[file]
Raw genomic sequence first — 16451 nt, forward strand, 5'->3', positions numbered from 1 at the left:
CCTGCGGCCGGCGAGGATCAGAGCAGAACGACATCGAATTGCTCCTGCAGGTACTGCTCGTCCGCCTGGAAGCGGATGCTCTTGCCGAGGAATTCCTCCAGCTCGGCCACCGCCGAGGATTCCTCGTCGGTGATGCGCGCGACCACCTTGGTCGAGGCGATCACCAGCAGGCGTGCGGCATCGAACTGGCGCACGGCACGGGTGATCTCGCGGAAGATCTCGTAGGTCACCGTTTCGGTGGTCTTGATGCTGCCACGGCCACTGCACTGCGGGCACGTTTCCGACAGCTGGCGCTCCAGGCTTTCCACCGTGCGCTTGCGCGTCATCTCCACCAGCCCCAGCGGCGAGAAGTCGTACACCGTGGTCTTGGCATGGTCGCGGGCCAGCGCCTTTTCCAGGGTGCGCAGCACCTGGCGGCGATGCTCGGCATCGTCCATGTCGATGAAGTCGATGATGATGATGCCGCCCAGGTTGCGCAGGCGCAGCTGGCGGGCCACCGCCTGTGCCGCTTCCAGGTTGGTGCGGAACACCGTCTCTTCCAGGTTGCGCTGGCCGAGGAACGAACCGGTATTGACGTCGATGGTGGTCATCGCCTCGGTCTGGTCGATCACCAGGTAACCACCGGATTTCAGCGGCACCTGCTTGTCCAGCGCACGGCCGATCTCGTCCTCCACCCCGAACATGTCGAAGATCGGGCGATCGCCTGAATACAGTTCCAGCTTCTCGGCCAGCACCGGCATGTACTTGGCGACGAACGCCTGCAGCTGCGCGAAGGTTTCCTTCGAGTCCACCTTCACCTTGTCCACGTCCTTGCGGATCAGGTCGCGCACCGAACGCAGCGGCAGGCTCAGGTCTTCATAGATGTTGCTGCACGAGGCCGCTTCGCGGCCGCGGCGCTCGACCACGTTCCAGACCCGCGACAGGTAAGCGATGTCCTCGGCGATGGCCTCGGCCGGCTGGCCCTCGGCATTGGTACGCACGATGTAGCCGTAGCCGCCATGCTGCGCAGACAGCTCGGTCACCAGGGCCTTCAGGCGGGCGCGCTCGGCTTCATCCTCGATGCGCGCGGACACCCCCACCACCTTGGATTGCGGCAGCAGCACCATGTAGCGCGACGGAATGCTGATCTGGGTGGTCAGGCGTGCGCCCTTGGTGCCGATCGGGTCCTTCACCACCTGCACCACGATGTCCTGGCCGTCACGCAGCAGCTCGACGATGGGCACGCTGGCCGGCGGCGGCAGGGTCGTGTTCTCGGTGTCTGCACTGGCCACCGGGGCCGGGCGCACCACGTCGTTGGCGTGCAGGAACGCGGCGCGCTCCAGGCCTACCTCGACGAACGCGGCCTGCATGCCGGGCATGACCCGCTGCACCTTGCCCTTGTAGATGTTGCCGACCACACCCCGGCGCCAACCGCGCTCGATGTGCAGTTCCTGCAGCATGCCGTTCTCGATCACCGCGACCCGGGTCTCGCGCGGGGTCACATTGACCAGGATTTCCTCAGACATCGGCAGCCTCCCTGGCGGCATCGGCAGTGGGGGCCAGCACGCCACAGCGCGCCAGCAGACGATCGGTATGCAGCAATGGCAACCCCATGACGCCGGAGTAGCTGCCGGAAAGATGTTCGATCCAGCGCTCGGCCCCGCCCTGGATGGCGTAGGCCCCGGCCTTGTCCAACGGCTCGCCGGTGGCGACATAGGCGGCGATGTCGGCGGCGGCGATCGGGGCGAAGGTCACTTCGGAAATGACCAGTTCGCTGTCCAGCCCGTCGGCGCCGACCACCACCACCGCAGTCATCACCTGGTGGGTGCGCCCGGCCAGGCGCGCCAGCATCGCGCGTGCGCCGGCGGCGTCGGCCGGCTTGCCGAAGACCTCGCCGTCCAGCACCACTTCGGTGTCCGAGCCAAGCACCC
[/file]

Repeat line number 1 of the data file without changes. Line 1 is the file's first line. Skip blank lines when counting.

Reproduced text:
Raw genomic sequence first — 16451 nt, forward strand, 5'->3', positions numbered from 1 at the left: